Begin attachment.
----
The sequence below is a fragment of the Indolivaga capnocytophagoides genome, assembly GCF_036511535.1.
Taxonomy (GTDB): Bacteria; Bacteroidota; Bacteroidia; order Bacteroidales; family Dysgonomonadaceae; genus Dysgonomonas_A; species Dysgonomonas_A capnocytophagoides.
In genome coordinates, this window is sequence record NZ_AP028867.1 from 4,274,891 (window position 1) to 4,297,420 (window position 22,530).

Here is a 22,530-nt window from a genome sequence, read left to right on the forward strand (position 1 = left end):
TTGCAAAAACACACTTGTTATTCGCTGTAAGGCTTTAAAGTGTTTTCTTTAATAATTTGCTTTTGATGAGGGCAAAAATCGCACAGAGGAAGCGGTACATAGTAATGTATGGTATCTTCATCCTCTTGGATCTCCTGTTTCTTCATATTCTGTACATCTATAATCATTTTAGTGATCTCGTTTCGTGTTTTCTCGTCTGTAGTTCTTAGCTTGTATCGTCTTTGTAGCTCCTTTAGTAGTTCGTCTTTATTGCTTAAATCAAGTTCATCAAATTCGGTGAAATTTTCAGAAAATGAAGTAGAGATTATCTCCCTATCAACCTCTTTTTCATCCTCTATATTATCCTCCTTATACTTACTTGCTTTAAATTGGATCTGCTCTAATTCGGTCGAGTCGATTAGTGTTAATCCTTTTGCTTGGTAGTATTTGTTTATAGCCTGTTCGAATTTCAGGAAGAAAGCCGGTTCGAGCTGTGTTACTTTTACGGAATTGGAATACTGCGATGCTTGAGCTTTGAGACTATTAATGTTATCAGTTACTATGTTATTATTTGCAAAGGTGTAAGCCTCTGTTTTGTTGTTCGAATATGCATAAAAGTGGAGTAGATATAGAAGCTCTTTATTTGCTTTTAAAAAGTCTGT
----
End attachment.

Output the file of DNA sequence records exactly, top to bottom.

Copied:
The sequence below is a fragment of the Indolivaga capnocytophagoides genome, assembly GCF_036511535.1.
Taxonomy (GTDB): Bacteria; Bacteroidota; Bacteroidia; order Bacteroidales; family Dysgonomonadaceae; genus Dysgonomonas_A; species Dysgonomonas_A capnocytophagoides.
In genome coordinates, this window is sequence record NZ_AP028867.1 from 4,274,891 (window position 1) to 4,297,420 (window position 22,530).

Here is a 22,530-nt window from a genome sequence, read left to right on the forward strand (position 1 = left end):
TTGCAAAAACACACTTGTTATTCGCTGTAAGGCTTTAAAGTGTTTTCTTTAATAATTTGCTTTTGATGAGGGCAAAAATCGCACAGAGGAAGCGGTACATAGTAATGTATGGTATCTTCATCCTCTTGGATCTCCTGTTTCTTCATATTCTGTACATCTATAATCATTTTAGTGATCTCGTTTCGTGTTTTCTCGTCTGTAGTTCTTAGCTTGTATCGTCTTTGTAGCTCCTTTAGTAGTTCGTCTTTATTGCTTAAATCAAGTTCATCAAATTCGGTGAAATTTTCAGAAAATGAAGTAGAGATTATCTCCCTATCAACCTCTTTTTCATCCTCTATATTATCCTCCTTATACTTACTTGCTTTAAATTGGATCTGCTCTAATTCGGTCGAGTCGATTAGTGTTAATCCTTTTGCTTGGTAGTATTTGTTTATAGCCTGTTCGAATTTCAGGAAGAAAGCCGGTTCGAGCTGTGTTACTTTTACGGAATTGGAATACTGCGATGCTTGAGCTTTGAGACTATTAATGTTATCAGTTACTATGTTATTATTTGCAAAGGTGTAAGCCTCTGTTTTGTTGTTCGAATATGCATAAAAGTGGAGTAGATATAGAAGCTCTTTATTTGCTTTTAAAAAGTCTGT